NASA’s Old

My wife and I, along with some friends, took of a tour of the Houston Space Center. I was not impressed. NASA is supposed to be America’s pinnacle of technological achievement, and the campus looked like something from an old Cold War movie about the Soviet Space Program. The buildings looked old and decrepit, the roads were cracked, the stripes were faded, and the sidewalks were uneven. The insides didn’t look much better with old tiles, faded paint, and bowed stairways. The museum looked more modern. I realize NASA wanted the campus to have a college feel to it, but that was 55 years ago. This isn’t some Ivy League University. The place just looks wore out, and that makes me sad.

How do we fix this? Money!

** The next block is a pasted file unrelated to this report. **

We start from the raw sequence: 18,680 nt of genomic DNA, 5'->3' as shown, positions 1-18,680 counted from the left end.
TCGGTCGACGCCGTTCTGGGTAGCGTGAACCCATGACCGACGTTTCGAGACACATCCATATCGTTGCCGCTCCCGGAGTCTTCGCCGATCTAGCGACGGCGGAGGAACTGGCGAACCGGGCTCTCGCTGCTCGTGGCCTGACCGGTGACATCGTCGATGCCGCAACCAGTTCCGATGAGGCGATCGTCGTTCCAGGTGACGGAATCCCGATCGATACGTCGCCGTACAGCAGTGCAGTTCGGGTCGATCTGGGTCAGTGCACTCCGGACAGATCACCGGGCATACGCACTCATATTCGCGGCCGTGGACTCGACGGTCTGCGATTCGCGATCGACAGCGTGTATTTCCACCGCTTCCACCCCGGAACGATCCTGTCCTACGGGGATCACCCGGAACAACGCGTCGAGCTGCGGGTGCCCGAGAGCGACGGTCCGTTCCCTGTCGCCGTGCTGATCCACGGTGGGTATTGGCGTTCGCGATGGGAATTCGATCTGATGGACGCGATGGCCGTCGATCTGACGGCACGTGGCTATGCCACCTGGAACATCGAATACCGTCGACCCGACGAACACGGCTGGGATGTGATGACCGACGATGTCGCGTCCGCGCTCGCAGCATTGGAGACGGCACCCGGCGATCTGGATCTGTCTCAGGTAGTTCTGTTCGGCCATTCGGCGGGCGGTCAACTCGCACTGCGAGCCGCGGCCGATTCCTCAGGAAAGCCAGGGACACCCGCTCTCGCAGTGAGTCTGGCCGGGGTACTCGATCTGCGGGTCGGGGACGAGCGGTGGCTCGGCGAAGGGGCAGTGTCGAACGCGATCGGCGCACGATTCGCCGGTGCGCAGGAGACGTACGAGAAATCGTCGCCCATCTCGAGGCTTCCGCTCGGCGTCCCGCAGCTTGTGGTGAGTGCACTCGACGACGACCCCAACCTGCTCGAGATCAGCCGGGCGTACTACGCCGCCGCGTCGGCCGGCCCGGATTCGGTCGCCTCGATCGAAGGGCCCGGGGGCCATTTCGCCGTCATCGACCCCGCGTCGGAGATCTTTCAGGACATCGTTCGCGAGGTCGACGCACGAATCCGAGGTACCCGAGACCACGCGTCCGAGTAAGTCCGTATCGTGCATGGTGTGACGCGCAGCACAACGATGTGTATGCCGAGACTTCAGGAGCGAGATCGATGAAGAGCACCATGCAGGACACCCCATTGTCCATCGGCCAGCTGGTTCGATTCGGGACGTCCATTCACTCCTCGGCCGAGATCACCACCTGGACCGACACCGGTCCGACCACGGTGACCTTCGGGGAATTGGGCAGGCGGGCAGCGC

I look at how much money the federal government plans to spend on NASA in 2016, a paltry $18.5 billion dollars, and I wonder if our country is truly interested in science. You may think $18.5B is a lot of money, but that is less than 0.5% of what we spend as a nation–for every dollar allocated, take a penny and cut it in half. That is what our country thinks our scientific future is worth. For comparison, in 1966, we spent close to a nickle for every dollar allocated or ten times as much as we do today.

I’m sure there is a nostalgic feel to the place for those who’ve worked there since man first looked at the stars, but this is the 21st century. NASA should not have to scrimp and save to maintain a modern infrastructure. They’re still using bicycles to get from building to building for those who don’t want to drive. And the tour guides were bragging on this! In the 1960s, we developed an entirely new technology on those bicycles, and now we’re trying to figure out how to do the same stuff in 20 years. NASA should have monorails and covered, moving walkways like we have in today’s larger airports.

Sadly, perception is reality, and my perception from a simple tour is that NASA is old and wore out.

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